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Trade in genetic resources

Colombia cacaoCase study: Bioprospecting in Costa Rica


Bioprospecting is a form of commodification of natural resources that is intended to create economic benefits whilst conserving those resources.

The concept was developed in the 1980s, notably by US Professors Eisner and Janzen. They proposed a system through which countries that were genetically rich but economically under-developed could capitalize on their natural wealth by offering companies from rich countries access to their genetic resources. These companies would then use their technology to develop marketable products, and secure intellectual property rights to their ‘inventions’ through the use of patents. 

Bioprospecting fits with a world vision that is currently in vogue: that we can only conserve and care for what is understood and has a value.

This approach is now underpinning a business that creates millions of dollars for a handful of companies, who take advantage of the cultural knowledge of those Indigenous and local communities responsible for the conservation, use and improvement of biodiversity, based on collective practices.

For these people there are no benefits. The process is having a negative impact on Indigenous Peoples, creating conflict within and between communities and eroding their culture of sharing.

Nevertheless, within the framework of the Convention on Biological Diversity (CBD), many governments and other institutions are currently promoting a market-oriented approach to benefit sharing. They favor a system in which individual governments, communities and/or institutions can sell their genetic resources and related traditional knowledge on a commercial basis.

The CBD’s voluntary Bonn Guidelines on Access and Benefit Sharing, which were adopted in 2002, basically foster a bilateral system of gene trade (although they could be interpreted as supporting a multilateral system too). However, only five months after these Guidelines were adopted, a group of developing countries effectively overturned them, by having the World Summit on Sustainable Development adopt a recommendation that an ‘international regime on benefit sharing’ was to be ‘negotiated’.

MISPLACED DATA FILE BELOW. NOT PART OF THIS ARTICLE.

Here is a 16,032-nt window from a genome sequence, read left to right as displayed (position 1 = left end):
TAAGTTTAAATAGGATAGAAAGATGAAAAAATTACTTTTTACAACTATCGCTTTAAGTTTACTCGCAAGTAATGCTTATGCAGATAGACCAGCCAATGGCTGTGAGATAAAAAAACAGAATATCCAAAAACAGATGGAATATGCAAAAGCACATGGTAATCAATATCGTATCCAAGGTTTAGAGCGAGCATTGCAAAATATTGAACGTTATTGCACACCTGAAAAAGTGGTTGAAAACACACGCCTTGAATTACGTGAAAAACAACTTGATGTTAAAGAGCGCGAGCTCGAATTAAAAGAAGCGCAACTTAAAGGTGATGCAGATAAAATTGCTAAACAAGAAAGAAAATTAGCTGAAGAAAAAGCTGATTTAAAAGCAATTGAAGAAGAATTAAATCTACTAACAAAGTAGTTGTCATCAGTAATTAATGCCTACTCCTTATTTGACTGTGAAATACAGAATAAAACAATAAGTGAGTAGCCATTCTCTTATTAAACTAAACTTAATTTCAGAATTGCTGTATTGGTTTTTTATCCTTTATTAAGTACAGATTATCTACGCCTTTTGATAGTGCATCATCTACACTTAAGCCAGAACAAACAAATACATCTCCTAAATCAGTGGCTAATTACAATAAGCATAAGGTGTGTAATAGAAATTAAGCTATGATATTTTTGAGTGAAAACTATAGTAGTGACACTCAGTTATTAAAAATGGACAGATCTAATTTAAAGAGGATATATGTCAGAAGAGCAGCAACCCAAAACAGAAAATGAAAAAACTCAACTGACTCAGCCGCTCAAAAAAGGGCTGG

Those negotiations continue even now; and the question of whether they address access and benefit-sharing, or just access, is still contested.

At its ninth meeting in Bonn, in May 2008, governments negotiating in the CBD reiterated their instruction to the CBD’s Working Group on Access and Benefit Sharing to complete the elaboration and negotiation of the international regime at the earliest possible time before the tenth meeting of the Conference of the Parties in 2010.

Meanwhile, the relationship between these negotiations and ongoing related negotiations within the framework of the Food and Agriculture Organization’s Treaty on Plant Genetic Resources, the World Intellectual Property Organization (WIPO) and the World Trade Organization (WTO) are uncertain. The relationship is even less clear now that negotiations in the WTO, generally a very powerful and influential organization, are stalled. The question is whether the collapse of WTO negotiations would create a renewed opportunity for a less trade-oriented and more publicly governed system of access and benefit sharing.

Indigenous Peoples have time and time again voiced their concern that the current negotiations within the framework of the CBD squarely ignore their rights over their own territories and traditional knowledge, especially in relation to access and benefit sharing.

These rights have been reconfirmed by the UN Declaration on Indigenous Peoples, an instrument that should certainly be seen as an inherent component of the international regime on access and benefit sharing. Nevertheless, a small number of governments that are signatories to the CBD refuse to recognize the Declaration.

Please refer to Life as Commerce: how market-based conservation impact on community governance  for summary case study or the full report on  Bioprospecting in Costa Rica.